The fears of an excessive borrowing calendar over FY20 and the uncertainty around attaining fiscal targets in a general election year had weighed on the market sentiment so far and now the investors look forward to the annual budget next month from the new FM.
We think slowing domestic real GDP growth is due to both slower global growth and slowing domestic consumption. On inflation front, we think headline CPI for CY20 should be comfortably well within 4% due to benign oil prices, drop in core inflation and soft food prices. Thus with slowing growth and high real interest rates, RBI will likely cut rates so as to push through lower rates into the economy. However, drop in repo rate do not always guarantee lower borrowing cost and hence we feel RBI may take additional actions to infuse liquidity so as to help lower the deposit rates of the banks and enabling them to price their loans cheaper.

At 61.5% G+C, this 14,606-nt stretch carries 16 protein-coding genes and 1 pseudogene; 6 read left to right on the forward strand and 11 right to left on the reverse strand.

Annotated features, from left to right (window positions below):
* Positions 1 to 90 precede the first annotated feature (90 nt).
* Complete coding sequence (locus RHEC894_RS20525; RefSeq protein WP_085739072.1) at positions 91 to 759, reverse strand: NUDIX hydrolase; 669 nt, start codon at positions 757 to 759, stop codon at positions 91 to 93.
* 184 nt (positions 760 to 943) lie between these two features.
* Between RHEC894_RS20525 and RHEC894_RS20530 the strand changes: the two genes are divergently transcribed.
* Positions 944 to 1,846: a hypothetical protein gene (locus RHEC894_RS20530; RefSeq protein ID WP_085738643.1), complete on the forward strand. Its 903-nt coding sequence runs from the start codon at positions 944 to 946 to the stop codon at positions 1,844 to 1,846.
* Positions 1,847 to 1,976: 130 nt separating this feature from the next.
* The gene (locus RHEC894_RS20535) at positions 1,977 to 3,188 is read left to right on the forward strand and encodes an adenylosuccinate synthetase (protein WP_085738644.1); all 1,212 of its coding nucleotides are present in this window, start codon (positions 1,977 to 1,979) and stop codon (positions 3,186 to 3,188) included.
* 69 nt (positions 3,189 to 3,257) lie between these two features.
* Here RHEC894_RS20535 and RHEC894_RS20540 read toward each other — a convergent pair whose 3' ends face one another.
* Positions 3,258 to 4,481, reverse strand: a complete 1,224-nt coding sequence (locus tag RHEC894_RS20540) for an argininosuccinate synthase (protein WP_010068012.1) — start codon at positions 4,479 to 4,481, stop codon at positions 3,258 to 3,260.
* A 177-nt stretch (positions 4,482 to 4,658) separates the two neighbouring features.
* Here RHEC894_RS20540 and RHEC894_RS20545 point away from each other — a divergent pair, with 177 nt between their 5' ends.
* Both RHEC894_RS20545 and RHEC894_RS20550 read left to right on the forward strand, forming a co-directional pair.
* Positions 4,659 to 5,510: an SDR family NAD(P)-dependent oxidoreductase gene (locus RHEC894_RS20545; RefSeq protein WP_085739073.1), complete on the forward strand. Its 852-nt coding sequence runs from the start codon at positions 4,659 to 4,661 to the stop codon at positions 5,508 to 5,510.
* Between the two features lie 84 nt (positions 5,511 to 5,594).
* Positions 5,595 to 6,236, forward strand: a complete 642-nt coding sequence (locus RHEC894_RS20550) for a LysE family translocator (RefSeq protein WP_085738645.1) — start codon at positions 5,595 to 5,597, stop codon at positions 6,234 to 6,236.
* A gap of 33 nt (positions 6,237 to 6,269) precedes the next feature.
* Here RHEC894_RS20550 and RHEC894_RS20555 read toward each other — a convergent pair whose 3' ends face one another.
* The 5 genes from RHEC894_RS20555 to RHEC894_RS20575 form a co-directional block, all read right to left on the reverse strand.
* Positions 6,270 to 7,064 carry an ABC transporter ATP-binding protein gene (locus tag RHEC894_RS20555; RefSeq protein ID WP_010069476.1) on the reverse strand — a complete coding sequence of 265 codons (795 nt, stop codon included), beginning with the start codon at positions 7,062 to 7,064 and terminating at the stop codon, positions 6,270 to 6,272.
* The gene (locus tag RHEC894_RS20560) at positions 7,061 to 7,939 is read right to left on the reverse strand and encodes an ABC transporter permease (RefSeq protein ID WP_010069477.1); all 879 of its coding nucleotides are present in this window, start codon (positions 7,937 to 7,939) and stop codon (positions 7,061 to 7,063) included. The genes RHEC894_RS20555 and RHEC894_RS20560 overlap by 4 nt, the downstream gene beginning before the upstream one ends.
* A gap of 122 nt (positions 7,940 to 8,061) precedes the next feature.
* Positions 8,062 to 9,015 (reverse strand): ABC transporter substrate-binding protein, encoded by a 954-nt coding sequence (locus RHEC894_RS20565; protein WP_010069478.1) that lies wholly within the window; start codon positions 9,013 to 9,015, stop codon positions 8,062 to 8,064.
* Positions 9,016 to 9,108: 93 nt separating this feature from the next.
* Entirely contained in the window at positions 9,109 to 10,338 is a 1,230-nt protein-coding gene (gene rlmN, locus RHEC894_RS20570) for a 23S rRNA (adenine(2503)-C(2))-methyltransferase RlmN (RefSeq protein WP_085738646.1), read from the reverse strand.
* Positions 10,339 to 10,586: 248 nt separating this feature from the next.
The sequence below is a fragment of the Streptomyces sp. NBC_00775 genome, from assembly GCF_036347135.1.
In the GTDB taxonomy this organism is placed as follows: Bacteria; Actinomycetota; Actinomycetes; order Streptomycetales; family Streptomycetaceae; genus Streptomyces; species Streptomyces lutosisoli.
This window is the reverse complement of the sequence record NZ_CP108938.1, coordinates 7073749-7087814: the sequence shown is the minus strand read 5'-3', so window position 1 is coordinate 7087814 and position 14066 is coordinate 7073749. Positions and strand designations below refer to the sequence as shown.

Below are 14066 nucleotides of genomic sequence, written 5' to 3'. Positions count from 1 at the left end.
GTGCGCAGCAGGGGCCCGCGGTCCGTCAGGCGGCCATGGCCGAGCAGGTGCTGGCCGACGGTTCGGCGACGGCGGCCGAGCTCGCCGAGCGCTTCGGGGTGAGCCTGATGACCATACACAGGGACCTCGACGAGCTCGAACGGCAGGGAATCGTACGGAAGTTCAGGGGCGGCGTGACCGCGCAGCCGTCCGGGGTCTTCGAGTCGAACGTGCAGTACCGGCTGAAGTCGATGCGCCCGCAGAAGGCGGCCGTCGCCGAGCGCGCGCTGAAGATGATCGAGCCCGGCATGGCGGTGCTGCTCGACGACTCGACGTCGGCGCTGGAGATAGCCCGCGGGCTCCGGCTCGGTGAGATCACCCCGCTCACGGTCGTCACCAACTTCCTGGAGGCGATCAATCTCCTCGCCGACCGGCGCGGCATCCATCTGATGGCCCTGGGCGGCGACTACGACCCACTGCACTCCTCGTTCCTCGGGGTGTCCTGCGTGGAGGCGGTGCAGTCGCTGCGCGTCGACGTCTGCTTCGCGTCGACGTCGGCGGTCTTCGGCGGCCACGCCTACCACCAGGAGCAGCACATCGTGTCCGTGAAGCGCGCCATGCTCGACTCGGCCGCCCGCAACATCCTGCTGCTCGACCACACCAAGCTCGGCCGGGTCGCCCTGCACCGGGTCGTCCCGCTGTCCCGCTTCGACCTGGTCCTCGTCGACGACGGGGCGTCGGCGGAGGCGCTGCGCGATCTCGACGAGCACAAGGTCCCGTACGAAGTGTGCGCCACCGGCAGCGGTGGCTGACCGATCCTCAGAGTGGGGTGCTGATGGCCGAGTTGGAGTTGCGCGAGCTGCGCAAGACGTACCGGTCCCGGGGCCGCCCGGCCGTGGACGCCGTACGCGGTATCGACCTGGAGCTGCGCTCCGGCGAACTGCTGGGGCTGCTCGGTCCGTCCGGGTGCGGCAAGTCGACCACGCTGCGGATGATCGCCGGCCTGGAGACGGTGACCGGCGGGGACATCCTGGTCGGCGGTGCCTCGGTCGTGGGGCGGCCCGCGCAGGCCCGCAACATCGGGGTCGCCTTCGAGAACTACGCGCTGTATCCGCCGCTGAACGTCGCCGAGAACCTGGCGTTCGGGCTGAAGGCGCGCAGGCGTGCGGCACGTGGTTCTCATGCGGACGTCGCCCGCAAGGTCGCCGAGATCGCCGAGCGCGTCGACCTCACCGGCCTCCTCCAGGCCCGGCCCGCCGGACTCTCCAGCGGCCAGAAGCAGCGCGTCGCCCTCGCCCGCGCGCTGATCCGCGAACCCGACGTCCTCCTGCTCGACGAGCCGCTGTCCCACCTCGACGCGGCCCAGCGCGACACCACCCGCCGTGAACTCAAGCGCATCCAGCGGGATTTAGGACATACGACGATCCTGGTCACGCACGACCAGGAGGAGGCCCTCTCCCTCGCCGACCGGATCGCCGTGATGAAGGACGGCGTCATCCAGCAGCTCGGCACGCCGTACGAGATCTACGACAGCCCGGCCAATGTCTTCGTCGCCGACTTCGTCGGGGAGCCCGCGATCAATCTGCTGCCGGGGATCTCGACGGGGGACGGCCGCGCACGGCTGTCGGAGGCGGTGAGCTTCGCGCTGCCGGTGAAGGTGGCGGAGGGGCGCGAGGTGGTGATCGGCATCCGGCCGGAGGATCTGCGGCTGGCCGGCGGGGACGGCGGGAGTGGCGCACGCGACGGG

As the market reposition to a strong political mandate and chances of steep repo rate reduction amidst widespread slowdown we urge investors to start selecting funds in alignment with their investment horizon and selectively longer depending on their individual risk appetite. Hence some additional duration over the investment horizon should work favorably as the risk return matrix is tilted towards lower rates.
The risks to this view emanate from higher government borrowing calendar of FY20. However, it may get neutralized through creation of higher demand for gilts and bonds by infusing liquidity into the system by RBI and or from higher demand from foreign investors amidst global slowdown.
Last Updated: 15th May 2019
Next Update On: 15th June 2019
Update Frequency: Once Every Month